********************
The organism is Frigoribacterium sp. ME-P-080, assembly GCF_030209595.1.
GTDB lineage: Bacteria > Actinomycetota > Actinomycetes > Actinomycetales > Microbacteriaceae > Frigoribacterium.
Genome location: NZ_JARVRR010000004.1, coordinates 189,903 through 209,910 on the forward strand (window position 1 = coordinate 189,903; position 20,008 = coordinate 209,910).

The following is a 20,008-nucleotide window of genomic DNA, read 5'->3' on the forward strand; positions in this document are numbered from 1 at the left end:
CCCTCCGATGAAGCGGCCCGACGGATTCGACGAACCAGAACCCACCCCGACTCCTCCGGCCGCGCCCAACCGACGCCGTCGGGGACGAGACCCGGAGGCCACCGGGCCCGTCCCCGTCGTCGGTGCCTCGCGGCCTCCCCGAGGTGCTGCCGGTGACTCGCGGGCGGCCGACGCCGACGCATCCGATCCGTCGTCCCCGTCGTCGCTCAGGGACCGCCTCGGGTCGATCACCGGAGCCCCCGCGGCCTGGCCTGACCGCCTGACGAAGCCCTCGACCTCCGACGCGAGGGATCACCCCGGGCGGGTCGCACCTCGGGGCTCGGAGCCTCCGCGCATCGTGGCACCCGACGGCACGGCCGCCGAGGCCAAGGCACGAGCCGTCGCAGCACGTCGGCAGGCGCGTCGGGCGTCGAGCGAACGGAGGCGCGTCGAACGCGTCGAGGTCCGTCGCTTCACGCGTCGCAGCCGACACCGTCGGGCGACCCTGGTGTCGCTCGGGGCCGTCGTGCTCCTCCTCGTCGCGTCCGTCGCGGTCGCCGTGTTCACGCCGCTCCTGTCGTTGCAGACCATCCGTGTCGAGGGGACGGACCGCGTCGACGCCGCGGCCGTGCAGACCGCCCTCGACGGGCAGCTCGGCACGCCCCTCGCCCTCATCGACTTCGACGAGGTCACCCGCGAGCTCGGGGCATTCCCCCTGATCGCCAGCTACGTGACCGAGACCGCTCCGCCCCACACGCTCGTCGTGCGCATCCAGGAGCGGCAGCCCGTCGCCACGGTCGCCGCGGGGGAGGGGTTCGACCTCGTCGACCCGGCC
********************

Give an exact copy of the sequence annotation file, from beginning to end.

The organism is Frigoribacterium sp. ME-P-080, assembly GCF_030209595.1.
GTDB lineage: Bacteria > Actinomycetota > Actinomycetes > Actinomycetales > Microbacteriaceae > Frigoribacterium.
Genome location: NZ_JARVRR010000004.1, coordinates 189,903 through 209,910 on the forward strand (window position 1 = coordinate 189,903; position 20,008 = coordinate 209,910).

The following is a 20,008-nucleotide window of genomic DNA, read 5'->3' on the forward strand; positions in this document are numbered from 1 at the left end:
CCCTCCGATGAAGCGGCCCGACGGATTCGACGAACCAGAACCCACCCCGACTCCTCCGGCCGCGCCCAACCGACGCCGTCGGGGACGAGACCCGGAGGCCACCGGGCCCGTCCCCGTCGTCGGTGCCTCGCGGCCTCCCCGAGGTGCTGCCGGTGACTCGCGGGCGGCCGACGCCGACGCATCCGATCCGTCGTCCCCGTCGTCGCTCAGGGACCGCCTCGGGTCGATCACCGGAGCCCCCGCGGCCTGGCCTGACCGCCTGACGAAGCCCTCGACCTCCGACGCGAGGGATCACCCCGGGCGGGTCGCACCTCGGGGCTCGGAGCCTCCGCGCATCGTGGCACCCGACGGCACGGCCGCCGAGGCCAAGGCACGAGCCGTCGCAGCACGTCGGCAGGCGCGTCGGGCGTCGAGCGAACGGAGGCGCGTCGAACGCGTCGAGGTCCGTCGCTTCACGCGTCGCAGCCGACACCGTCGGGCGACCCTGGTGTCGCTCGGGGCCGTCGTGCTCCTCCTCGTCGCGTCCGTCGCGGTCGCCGTGTTCACGCCGCTCCTGTCGTTGCAGACCATCCGTGTCGAGGGGACGGACCGCGTCGACGCCGCGGCCGTGCAGACCGCCCTCGACGGGCAGCTCGGCACGCCCCTCGCCCTCATCGACTTCGACGAGGTCACCCGCGAGCTCGGGGCATTCCCCCTGATCGCCAGCTACGTGACCGAGACCGCTCCGCCCCACACGCTCGTCGTGCGCATCCAGGAGCGGCAGCCCGTCGCCACGGTCGCCGCGGGGGAGGGGTTCGACCTCGTCGACCCGGCC